When I see a long backswing, I typically see a swing that is hard to replicate over and over again for an average golfer. Many of these players know they have a long backswing because they can see their clubhead shadow in front of them at the top of their golf swing.
The results vary which is not what you want in your golf swing because it will cost you almost everything in your swing. This means a disruption in your timing and sequencing and most likely you will cast the club during the downswing. Overswinging can also tire you out if you feel you have to muscle your way through every shot.
Most golfers try to shorten the backswing but it is very difficult to do so because it throws off the current rhythm in their golf swing. What I mean by this is that it will feel very uncomfortable to shorten it and to transition into the downswing.
What I teach my students is to learn how to release the club and to get their lower body involved earlier in their swing. Let’s get in depth about what this means.
Releasing the Club
What I check to see is how tight my students are gripping the club at set up and how they take the club back at takeaway. Most likely the grip pressure is tight and they hinge their wrists to take the club back. Because bad habits are hard to break, I’ll check their grip and maybe tweak it to put the club more in the fingers instead of the palm. I want the club to feel different to them so they can take it back differently than they are used to (hence, breaking bad habits).
I’ll explain that the clubhead should feel heavier so they can feel it more and create momentum at takeaway. This momentum and release will make you feel like you don’t have to put so much power behind your turn (over-extension). Waggling the club at set-up is a good way to remind yourself of this. When you start your takeaway, let the clubhead start your swing. It will almost feel like you are “flicking” the clubhead back.
This is what we need to do because you have started the process to release the club. You will feel that the clubhead has created more speed right from the start and your arms and shoulders are along for the ride. You will also feel that your takeaway is more shallow rather than picking up the club.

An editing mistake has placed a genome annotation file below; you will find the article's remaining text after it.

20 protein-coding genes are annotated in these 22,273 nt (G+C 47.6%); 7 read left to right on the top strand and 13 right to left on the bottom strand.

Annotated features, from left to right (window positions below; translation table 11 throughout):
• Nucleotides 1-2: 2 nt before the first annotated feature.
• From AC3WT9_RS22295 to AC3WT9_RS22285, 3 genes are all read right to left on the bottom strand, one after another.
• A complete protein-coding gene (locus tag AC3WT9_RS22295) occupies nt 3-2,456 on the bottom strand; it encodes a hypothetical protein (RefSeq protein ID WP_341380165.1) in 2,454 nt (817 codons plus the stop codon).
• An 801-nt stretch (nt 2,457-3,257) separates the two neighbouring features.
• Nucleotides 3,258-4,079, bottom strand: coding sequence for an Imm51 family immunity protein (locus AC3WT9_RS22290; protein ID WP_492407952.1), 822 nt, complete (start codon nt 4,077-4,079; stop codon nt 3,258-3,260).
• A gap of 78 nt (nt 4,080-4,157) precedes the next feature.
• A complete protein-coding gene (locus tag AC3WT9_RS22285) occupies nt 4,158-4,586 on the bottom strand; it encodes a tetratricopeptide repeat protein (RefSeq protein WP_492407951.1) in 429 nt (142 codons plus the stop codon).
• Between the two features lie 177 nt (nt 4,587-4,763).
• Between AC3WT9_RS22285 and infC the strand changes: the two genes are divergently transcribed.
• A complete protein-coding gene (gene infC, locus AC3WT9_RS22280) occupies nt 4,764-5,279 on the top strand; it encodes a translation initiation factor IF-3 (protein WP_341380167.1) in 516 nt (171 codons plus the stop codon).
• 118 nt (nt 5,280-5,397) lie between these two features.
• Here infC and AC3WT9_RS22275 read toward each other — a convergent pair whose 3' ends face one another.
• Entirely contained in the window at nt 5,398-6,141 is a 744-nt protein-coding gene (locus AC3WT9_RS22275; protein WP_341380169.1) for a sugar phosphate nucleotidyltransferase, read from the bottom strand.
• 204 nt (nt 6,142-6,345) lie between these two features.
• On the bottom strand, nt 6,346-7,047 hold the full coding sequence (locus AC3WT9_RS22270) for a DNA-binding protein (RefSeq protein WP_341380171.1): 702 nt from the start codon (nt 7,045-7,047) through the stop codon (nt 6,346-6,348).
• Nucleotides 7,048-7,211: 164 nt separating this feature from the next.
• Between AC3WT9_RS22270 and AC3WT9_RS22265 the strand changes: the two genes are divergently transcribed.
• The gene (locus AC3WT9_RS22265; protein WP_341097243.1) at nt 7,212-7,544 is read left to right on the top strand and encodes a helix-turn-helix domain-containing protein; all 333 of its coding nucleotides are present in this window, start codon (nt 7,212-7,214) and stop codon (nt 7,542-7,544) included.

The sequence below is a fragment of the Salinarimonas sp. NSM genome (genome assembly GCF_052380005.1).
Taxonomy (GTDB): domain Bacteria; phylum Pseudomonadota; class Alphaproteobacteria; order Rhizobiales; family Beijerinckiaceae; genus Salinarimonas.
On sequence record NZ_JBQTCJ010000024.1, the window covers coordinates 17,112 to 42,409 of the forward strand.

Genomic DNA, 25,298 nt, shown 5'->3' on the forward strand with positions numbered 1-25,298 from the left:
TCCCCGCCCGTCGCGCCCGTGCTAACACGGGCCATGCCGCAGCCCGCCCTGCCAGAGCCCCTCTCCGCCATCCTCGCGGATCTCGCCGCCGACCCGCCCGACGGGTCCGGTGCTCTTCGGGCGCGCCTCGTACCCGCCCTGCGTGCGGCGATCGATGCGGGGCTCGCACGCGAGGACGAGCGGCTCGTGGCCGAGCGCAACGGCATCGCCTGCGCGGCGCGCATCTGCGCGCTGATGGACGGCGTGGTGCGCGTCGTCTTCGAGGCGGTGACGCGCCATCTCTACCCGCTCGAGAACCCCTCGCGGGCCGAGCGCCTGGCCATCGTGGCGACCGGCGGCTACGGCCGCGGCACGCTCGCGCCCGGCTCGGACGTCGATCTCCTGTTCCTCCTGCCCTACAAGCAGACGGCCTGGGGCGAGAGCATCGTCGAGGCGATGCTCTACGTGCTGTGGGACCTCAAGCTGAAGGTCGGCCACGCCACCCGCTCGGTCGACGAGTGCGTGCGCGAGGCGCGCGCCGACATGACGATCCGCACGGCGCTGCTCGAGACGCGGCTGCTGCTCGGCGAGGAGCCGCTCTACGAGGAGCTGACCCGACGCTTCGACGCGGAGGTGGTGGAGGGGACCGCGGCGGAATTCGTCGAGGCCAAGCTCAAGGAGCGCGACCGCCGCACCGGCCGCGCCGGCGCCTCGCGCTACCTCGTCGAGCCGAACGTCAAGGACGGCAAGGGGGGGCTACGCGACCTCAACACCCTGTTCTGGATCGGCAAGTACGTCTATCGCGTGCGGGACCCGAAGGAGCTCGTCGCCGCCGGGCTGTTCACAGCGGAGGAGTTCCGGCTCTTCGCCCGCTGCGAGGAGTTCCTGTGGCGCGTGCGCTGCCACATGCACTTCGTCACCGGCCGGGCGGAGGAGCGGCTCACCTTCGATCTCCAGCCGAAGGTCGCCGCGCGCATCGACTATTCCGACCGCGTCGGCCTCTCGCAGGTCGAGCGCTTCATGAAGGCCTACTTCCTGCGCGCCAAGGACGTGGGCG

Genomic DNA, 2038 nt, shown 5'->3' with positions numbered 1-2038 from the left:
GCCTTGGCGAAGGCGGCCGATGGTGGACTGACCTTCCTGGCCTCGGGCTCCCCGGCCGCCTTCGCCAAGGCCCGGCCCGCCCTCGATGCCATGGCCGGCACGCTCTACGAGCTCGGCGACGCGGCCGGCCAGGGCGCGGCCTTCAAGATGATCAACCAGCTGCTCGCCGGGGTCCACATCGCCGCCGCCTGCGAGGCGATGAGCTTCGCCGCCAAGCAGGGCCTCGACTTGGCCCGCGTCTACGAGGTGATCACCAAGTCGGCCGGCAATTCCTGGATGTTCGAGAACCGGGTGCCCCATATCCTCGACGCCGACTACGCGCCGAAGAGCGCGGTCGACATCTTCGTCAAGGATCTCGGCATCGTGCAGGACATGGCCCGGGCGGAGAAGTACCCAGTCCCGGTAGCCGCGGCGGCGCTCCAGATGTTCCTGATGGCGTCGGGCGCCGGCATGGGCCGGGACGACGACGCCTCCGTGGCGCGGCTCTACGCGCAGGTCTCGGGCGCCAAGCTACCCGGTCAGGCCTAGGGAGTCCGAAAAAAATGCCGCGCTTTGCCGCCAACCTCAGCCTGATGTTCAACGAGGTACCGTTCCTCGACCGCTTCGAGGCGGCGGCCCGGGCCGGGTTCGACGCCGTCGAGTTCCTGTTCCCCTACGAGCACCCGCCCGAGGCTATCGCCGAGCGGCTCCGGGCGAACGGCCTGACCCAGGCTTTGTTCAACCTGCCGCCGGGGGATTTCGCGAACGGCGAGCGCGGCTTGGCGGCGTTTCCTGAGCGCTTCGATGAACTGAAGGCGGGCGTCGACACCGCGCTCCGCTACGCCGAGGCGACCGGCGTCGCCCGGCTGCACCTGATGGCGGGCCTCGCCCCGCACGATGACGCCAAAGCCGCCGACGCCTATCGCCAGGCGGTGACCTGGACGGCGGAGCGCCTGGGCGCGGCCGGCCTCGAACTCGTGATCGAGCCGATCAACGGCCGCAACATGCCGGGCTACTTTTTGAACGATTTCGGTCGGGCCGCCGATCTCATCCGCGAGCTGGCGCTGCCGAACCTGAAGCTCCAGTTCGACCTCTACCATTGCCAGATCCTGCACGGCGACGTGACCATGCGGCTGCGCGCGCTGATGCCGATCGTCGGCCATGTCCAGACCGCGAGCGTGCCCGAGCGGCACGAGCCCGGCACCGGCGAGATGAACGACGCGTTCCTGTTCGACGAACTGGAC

Check Your Setup
Upon setting up their golf stance, I first have my students bring in the arms closer to their body. I then have them release the club back and forth. What they notice is that they are not using their arms nor picking up the club any longer. Make the club part of the body. If the clubhead moves, the body will follow.
Transfer Your Weight Earlier
To make it simple after releasing the club properly, we need to focus on a small hip turn that will result in feeling weight into your trail leg. You should feel weight onto the “ball” of your trail foot immediately. I mean that you will feel a good amount even before your hands go past your back leg (clubhead should have passed however).
Not only are we loading up to create power but this should allow you to create better tempo and an easier transition because this should take your tight grip out of your swing. As soon as you feel most of the weight onto the front part of your trail foot, we need to use that feeling and use the ground to push off…earlier than ever.
This will create your lower body to start your downswing and create the proper sequence. If this happens, we need to let the hands and club follow behind which will create the proper lag and flex in your shaft during the downswing.
Doing this will create all that weight to transfer into the lead leg right before ball contact which means that you have fully released the club at the most important part of the swing. Impact.
What I want my students to feel from this is to feel that their swing feels a lot shorter overall while feeling comfortable and more powerful going through impact. Starting off with a wedge in your hands and hitting pitch shots is a great way to make this feel comfortable. They realize that the ball can go a lot further and more consistently by using their lower body more and “swinging” a lot less.
Summary on Shortening Your Golf Swing
First, look to break some bad habits. A great way of forcing your to do so from the very beginning is to change your grip and place the club grip more in your fingers to make the club feel heavier, allowing for stronger momentum and reducing the need to overextend your backswing.
Secondly, upon your setup, practice swinging the clubhead back and forth. You should feel that you can do this without shifting your arms or picking up the club.
Lastly, ensure you transfer your weight earlier to your back foot. This will result in an earlier transition which will create lag and flex in your club shaft during your downswing.
What’s interesting is that when my students shorten their swings to the point where it feels uncomfortable, their swing is actually perfectly extended. So don’t fret if it feels awkward at first. Stick with it and check out the results later in your practice session at the range. I hope you’ll see just as much length and consistency without getting tired so quickly from overswinging.